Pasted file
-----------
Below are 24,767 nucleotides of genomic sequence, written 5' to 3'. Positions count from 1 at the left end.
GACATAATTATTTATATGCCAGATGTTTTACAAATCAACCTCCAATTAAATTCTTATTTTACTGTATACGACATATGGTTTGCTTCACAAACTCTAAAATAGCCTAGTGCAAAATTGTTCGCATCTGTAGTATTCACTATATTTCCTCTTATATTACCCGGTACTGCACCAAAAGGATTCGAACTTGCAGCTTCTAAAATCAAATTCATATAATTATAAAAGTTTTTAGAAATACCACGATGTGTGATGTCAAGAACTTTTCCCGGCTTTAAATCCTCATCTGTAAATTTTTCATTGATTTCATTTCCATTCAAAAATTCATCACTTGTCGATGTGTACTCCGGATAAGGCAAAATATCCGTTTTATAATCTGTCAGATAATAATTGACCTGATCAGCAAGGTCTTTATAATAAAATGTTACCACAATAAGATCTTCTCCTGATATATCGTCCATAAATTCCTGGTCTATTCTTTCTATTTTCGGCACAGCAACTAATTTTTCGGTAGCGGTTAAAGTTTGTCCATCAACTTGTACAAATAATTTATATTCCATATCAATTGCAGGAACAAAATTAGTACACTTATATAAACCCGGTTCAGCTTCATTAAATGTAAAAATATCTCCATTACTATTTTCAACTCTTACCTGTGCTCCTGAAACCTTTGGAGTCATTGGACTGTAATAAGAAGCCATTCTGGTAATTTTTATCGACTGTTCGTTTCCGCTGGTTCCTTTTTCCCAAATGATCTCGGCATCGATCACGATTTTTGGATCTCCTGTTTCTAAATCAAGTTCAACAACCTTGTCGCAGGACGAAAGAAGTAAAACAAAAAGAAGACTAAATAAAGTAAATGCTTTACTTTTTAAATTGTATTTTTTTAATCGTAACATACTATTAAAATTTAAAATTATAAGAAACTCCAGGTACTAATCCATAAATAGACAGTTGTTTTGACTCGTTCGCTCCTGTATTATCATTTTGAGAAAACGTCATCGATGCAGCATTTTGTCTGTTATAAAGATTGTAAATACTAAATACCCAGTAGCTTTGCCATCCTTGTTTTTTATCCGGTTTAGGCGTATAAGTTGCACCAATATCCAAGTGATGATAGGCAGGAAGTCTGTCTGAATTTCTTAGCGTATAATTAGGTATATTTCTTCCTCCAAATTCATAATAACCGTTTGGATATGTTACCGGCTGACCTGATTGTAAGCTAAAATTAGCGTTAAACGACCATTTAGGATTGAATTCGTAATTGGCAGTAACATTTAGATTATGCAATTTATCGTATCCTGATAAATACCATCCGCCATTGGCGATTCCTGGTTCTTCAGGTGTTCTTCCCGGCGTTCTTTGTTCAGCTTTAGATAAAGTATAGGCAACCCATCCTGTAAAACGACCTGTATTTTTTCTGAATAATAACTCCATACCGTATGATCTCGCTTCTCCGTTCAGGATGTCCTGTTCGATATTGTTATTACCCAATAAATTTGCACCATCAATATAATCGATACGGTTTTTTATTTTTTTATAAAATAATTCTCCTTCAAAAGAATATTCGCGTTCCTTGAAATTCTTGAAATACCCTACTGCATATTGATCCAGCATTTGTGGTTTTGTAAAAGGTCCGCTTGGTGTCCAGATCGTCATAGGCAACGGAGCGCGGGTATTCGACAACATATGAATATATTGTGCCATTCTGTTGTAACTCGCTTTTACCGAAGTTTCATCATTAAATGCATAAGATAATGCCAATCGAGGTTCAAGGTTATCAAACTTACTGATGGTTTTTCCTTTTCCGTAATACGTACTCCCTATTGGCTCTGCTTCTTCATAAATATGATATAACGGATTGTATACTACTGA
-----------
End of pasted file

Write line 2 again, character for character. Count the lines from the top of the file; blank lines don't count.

GACATAATTATTTATATGCCAGATGTTTTACAAATCAACCTCCAATTAAATTCTTATTTTACTGTATACGACATATGGTTTGCTTCACAAACTCTAAAATAGCCTAGTGCAAAATTGTTCGCATCTGTAGTATTCACTATATTTCCTCTTATATTACCCGGTACTGCACCAAAAGGATTCGAACTTGCAGCTTCTAAAATCAAATTCATATAATTATAAAAGTTTTTAGAAATACCACGATGTGTGATGTCAAGAACTTTTCCCGGCTTTAAATCCTCATCTGTAAATTTTTCATTGATTTCATTTCCATTCAAAAATTCATCACTTGTCGATGTGTACTCCGGATAAGGCAAAATATCCGTTTTATAATCTGTCAGATAATAATTGACCTGATCAGCAAGGTCTTTATAATAAAATGTTACCACAATAAGATCTTCTCCTGATATATCGTCCATAAATTCCTGGTCTATTCTTTCTATTTTCGGCACAGCAACTAATTTTTCGGTAGCGGTTAAAGTTTGTCCATCAACTTGTACAAATAATTTATATTCCATATCAATTGCAGGAACAAAATTAGTACACTTATATAAACCCGGTTCAGCTTCATTAAATGTAAAAATATCTCCATTACTATTTTCAACTCTTACCTGTGCTCCTGAAACCTTTGGAGTCATTGGACTGTAATAAGAAGCCATTCTGGTAATTTTTATCGACTGTTCGTTTCCGCTGGTTCCTTTTTCCCAAATGATCTCGGCATCGATCACGATTTTTGGATCTCCTGTTTCTAAATCAAGTTCAACAACCTTGTCGCAGGACGAAAGAAGTAAAACAAAAAGAAGACTAAATAAAGTAAATGCTTTACTTTTTAAATTGTATTTTTTTAATCGTAACATACTATTAAAATTTAAAATTATAAGAAACTCCAGGTACTAATCCATAAATAGACAGTTGTTTTGACTCGTTCGCTCCTGTATTATCATTTTGAGAAAACGTCATCGATGCAGCATTTTGTCTGTTATAAAGATTGTAAATACTAAATACCCAGTAGCTTTGCCATCCTTGTTTTTTATCCGGTTTAGGCGTATAAGTTGCACCAATATCCAAGTGATGATAGGCAGGAAGTCTGTCTGAATTTCTTAGCGTATAATTAGGTATATTTCTTCCTCCAAATTCATAATAACCGTTTGGATATGTTACCGGCTGACCTGATTGTAAGCTAAAATTAGCGTTAAACGACCATTTAGGATTGAATTCGTAATTGGCAGTAACATTTAGATTATGCAATTTATCGTATCCTGATAAATACCATCCGCCATTGGCGATTCCTGGTTCTTCAGGTGTTCTTCCCGGCGTTCTTTGTTCAGCTTTAGATAAAGTATAGGCAACCCATCCTGTAAAACGACCTGTATTTTTTCTGAATAATAACTCCATACCGTATGATCTCGCTTCTCCGTTCAGGATGTCCTGTTCGATATTGTTATTACCCAATAAATTTGCACCATCAATATAATCGATACGGTTTTTTATTTTTTTATAAAATAATTCTCCTTCAAAAGAATATTCGCGTTCCTTGAAATTCTTGAAATACCCTACTGCATATTGATCCAGCATTTGTGGTTTTGTAAAAGGTCCGCTTGGTGTCCAGATCGTCATAGGCAACGGAGCGCGGGTATTCGACAACATATGAATATATTGTGCCATTCTGTTGTAACTCGCTTTTACCGAAGTTTCATCATTAAATGCATAAGATAATGCCAATCGAGGTTCAAGGTTATCAAACTTACTGATGGTTTTTCCTTTTCCGTAATACGTACTCCCTATTGGCTCTGCTTCTTCATAAATATGATATAACGGATTGTATACTACTGA